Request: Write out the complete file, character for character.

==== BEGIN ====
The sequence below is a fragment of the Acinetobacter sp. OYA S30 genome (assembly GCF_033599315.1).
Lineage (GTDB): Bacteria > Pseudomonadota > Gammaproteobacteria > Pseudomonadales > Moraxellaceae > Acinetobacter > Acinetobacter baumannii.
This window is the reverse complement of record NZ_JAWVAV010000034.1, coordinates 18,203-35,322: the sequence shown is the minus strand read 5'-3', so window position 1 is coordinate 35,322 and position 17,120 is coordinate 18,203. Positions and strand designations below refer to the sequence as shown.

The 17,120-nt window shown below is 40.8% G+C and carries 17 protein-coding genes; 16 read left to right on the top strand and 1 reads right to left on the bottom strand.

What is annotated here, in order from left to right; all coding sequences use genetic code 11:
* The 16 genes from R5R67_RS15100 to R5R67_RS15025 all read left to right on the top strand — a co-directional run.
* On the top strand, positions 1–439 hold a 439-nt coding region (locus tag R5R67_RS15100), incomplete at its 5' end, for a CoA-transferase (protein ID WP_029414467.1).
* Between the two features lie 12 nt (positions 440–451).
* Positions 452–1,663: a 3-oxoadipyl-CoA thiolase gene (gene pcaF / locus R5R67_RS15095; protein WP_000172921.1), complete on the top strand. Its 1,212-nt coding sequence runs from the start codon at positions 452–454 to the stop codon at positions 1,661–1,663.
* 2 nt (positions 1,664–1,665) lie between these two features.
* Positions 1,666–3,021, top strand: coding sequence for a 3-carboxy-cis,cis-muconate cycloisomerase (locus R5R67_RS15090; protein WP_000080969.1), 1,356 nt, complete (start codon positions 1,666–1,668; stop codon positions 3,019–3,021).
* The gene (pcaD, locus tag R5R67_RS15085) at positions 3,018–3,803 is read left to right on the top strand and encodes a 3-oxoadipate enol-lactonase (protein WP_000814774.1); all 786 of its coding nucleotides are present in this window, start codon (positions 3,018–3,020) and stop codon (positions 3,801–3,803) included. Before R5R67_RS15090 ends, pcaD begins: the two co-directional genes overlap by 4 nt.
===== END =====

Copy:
The sequence below is a fragment of the Acinetobacter sp. OYA S30 genome (assembly GCF_033599315.1).
Lineage (GTDB): Bacteria > Pseudomonadota > Gammaproteobacteria > Pseudomonadales > Moraxellaceae > Acinetobacter > Acinetobacter baumannii.
This window is the reverse complement of record NZ_JAWVAV010000034.1, coordinates 18,203-35,322: the sequence shown is the minus strand read 5'-3', so window position 1 is coordinate 35,322 and position 17,120 is coordinate 18,203. Positions and strand designations below refer to the sequence as shown.

The 17,120-nt window shown below is 40.8% G+C and carries 17 protein-coding genes; 16 read left to right on the top strand and 1 reads right to left on the bottom strand.

What is annotated here, in order from left to right; all coding sequences use genetic code 11:
* The 16 genes from R5R67_RS15100 to R5R67_RS15025 all read left to right on the top strand — a co-directional run.
* On the top strand, positions 1–439 hold a 439-nt coding region (locus tag R5R67_RS15100), incomplete at its 5' end, for a CoA-transferase (protein ID WP_029414467.1).
* Between the two features lie 12 nt (positions 440–451).
* Positions 452–1,663: a 3-oxoadipyl-CoA thiolase gene (gene pcaF / locus R5R67_RS15095; protein WP_000172921.1), complete on the top strand. Its 1,212-nt coding sequence runs from the start codon at positions 452–454 to the stop codon at positions 1,661–1,663.
* 2 nt (positions 1,664–1,665) lie between these two features.
* Positions 1,666–3,021, top strand: coding sequence for a 3-carboxy-cis,cis-muconate cycloisomerase (locus R5R67_RS15090; protein WP_000080969.1), 1,356 nt, complete (start codon positions 1,666–1,668; stop codon positions 3,019–3,021).
* The gene (pcaD, locus tag R5R67_RS15085) at positions 3,018–3,803 is read left to right on the top strand and encodes a 3-oxoadipate enol-lactonase (protein WP_000814774.1); all 786 of its coding nucleotides are present in this window, start codon (positions 3,018–3,020) and stop codon (positions 3,801–3,803) included. Before R5R67_RS15090 ends, pcaD begins: the two co-directional genes overlap by 4 nt.